No, concerns over crime isn't a racist dog whistle

AP Photo/Joshua Bessex

Democrats appear to be headed toward a very bad time in November.

While inflation and gas prices aren’t exactly helping, crime has been a huge issue this campaign season. While anti-gun candidates have tried to frame gun control as an anti-crime measure, the voters aren’t responding to that.

When it comes to crime, voters tend to trust Republicans more.

So, it seems Democrats are doing what they always do. They’re trying to make concerns over crime appear racist.

Dangerous. “Different.” A coddler of criminals and enemy of police.

Those are some of the attacks launched at Democratic candidates this year as their GOP opponents seek to tap voters’ fear of rising crime rates and tip the election scales toward the GOP. And the strategy seems to be working, with Republican Senate candidates in Wisconsin and Pennsylvania gaining ground in the polls as they press the issue of crime more forcefully.

But analysts say there is also something more nefarious at play – a cryptic way of appealing to voters who blame racial minorities for crime or don’t want a Black person representing them in Washington.

“When they talk about crime, it’s usually people of color” that candidates and ad-makers are referencing, says Christopher Stout, an Oregon State University professor and author of two books on racial politics.

“It’s really a subtle way” to turn voters away from Democrats, Stout says. “Republicans look at it as a way to win back some persuadable voters.”

But it’s not really about crime – or it’s not only about crime, says Sharon Austin Wright, a University of Florida political science professor and author of two books on race and politics. It’s also about race and tapping suburbanites’ fears about Black criminals coming into their communities, even if that fear is unfounded.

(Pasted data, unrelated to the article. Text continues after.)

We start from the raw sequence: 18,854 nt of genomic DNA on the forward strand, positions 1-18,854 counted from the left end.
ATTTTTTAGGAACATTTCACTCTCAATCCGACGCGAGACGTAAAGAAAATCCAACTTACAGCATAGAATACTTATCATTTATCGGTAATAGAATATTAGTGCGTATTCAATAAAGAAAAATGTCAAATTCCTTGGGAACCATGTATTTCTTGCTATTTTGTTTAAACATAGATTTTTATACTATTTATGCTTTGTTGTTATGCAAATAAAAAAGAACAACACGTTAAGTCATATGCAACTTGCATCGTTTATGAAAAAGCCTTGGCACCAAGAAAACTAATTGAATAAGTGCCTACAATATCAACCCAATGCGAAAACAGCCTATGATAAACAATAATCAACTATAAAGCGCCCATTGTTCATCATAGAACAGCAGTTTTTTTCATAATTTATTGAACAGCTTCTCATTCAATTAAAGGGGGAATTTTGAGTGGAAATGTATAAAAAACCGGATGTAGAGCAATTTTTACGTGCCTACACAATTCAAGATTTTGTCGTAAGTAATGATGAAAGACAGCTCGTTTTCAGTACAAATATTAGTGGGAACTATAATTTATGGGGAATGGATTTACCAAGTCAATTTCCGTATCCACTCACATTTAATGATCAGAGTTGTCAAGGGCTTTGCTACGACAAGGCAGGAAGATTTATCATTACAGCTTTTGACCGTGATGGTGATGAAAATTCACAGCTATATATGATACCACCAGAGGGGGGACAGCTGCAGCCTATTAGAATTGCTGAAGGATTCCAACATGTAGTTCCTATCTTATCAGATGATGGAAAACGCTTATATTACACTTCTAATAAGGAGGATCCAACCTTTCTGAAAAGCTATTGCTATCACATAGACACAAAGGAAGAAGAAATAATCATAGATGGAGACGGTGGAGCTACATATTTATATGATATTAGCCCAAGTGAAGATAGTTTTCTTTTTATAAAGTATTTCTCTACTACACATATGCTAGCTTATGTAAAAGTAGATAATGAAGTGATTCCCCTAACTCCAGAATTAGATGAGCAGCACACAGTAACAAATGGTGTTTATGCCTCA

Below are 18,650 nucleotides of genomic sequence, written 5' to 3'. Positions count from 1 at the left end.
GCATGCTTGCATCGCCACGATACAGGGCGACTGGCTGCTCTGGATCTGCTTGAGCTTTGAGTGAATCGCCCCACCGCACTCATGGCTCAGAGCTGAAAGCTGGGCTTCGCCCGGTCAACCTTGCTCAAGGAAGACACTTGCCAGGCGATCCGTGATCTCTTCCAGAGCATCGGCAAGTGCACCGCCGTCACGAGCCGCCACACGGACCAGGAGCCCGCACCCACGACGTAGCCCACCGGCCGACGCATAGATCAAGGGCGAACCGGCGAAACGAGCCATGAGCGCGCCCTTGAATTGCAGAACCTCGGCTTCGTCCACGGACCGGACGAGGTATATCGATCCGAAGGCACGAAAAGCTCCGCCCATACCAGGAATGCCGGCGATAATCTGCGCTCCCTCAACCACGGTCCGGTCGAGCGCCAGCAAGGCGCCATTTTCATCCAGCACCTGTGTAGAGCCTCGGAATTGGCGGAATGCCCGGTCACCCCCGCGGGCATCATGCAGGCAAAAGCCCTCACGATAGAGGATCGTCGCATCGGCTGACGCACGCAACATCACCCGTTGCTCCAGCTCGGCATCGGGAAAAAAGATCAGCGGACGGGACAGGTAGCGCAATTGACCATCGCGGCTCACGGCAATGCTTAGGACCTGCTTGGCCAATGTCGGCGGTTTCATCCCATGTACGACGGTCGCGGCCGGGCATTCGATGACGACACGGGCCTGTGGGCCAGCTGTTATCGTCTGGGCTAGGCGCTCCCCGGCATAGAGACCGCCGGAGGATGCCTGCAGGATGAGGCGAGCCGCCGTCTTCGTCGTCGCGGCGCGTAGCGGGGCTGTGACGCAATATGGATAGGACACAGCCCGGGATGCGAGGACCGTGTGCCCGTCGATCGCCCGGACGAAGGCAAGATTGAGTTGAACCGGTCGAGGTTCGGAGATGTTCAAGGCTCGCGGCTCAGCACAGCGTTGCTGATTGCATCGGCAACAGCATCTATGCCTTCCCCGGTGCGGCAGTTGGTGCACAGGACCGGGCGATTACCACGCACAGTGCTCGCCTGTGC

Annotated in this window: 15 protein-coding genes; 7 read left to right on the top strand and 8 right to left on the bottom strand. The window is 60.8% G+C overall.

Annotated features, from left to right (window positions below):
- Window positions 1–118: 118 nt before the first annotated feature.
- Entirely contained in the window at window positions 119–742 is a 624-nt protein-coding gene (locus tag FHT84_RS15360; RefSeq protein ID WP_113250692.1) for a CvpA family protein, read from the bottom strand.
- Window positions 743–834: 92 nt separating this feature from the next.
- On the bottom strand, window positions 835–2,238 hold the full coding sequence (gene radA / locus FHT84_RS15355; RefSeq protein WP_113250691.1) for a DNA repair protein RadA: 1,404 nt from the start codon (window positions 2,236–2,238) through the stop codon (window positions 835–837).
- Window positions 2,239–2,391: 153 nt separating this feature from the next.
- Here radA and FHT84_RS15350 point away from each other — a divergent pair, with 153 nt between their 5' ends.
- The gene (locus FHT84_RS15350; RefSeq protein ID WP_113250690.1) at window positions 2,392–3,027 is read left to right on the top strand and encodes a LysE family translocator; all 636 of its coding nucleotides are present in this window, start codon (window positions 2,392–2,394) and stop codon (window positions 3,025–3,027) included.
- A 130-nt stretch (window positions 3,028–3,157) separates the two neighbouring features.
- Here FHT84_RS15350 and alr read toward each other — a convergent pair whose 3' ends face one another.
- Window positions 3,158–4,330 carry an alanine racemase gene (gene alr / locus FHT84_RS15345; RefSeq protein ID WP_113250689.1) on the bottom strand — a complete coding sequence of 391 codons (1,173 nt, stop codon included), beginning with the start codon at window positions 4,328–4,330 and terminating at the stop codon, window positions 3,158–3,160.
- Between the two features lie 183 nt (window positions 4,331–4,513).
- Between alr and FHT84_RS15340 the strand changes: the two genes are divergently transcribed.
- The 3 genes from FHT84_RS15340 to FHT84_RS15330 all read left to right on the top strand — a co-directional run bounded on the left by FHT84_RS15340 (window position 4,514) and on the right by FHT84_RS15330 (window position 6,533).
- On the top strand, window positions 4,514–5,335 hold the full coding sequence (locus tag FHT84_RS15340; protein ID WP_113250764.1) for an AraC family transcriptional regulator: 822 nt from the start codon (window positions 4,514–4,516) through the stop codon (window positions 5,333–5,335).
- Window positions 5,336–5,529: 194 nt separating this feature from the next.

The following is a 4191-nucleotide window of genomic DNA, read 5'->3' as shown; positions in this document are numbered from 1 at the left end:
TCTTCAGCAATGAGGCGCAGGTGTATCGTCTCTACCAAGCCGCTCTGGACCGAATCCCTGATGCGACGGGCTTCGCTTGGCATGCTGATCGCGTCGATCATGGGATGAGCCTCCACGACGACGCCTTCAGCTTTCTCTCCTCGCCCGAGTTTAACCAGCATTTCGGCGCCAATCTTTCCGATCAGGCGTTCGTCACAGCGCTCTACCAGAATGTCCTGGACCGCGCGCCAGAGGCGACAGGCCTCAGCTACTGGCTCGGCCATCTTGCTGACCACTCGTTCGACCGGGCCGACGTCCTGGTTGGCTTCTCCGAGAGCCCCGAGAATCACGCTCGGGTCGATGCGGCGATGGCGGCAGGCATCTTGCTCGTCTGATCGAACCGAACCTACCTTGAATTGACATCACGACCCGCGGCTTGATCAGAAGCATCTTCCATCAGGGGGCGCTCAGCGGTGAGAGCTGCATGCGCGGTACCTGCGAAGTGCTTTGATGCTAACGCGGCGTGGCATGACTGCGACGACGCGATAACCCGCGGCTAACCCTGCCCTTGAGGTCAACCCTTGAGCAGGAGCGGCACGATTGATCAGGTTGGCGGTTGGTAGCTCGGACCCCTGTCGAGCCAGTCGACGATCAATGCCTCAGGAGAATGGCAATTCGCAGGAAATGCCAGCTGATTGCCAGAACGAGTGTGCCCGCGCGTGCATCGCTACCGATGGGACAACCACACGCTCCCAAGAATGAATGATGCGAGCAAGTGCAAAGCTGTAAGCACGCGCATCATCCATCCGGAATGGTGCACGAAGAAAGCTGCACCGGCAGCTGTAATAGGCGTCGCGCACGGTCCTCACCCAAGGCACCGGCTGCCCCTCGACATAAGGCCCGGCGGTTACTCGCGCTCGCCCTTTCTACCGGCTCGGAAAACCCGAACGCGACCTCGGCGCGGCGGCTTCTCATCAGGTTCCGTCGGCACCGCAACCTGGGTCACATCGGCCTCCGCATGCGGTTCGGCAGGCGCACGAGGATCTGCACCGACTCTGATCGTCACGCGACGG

“I think it’s really just coded language, and it’s not uncommon,” Wright says. While in the mid-20th century, candidates would openly use racial epithets, that changed later in the century, when GOP candidates would talk about busing and “states rights” to tap racial animus, she says. Now, crime and “socialist” are the themes, she says.

Pro-tip: If you hear the dog whistle, you’re the dog.

All over the nation, millions of people are concerned about crime, and I hate to break it to people like Wright, but it’s not just white folks.

In fact, some of the people most concerned are black and Hispanic voters, many of whom live in crime-ridden areas.

And let’s be honest, it’s kind of racist to assume that concerns over crime are driven by racism. It’s basically their own belief that “criminal” somehow means “minority” driving it, yet criminals come from all walks of life and all are reasons for people to be concerned.

Of course, they also argue that comparing progressive candidates to progressive members of Congress is racist, so we shouldn’t be surprised.

The truth is that black and Hispanic people are victimized by criminals. For example, in 2019, among homicide victims where the race was known, more than 54 percent of all victims were black. In fact, earlier this year a report from The Heritage Foundation found that black and Hispanic folks bear the biggest burden during this current spike in crime.

So no, concerns over crime aren’t “coded racism” or any other such nonsense. That’s nothing more than an attempt to deflect on an issue Democrats are getting their butts handed to them on, one that will likely cost them Congress.

That’s all we’re seeing here.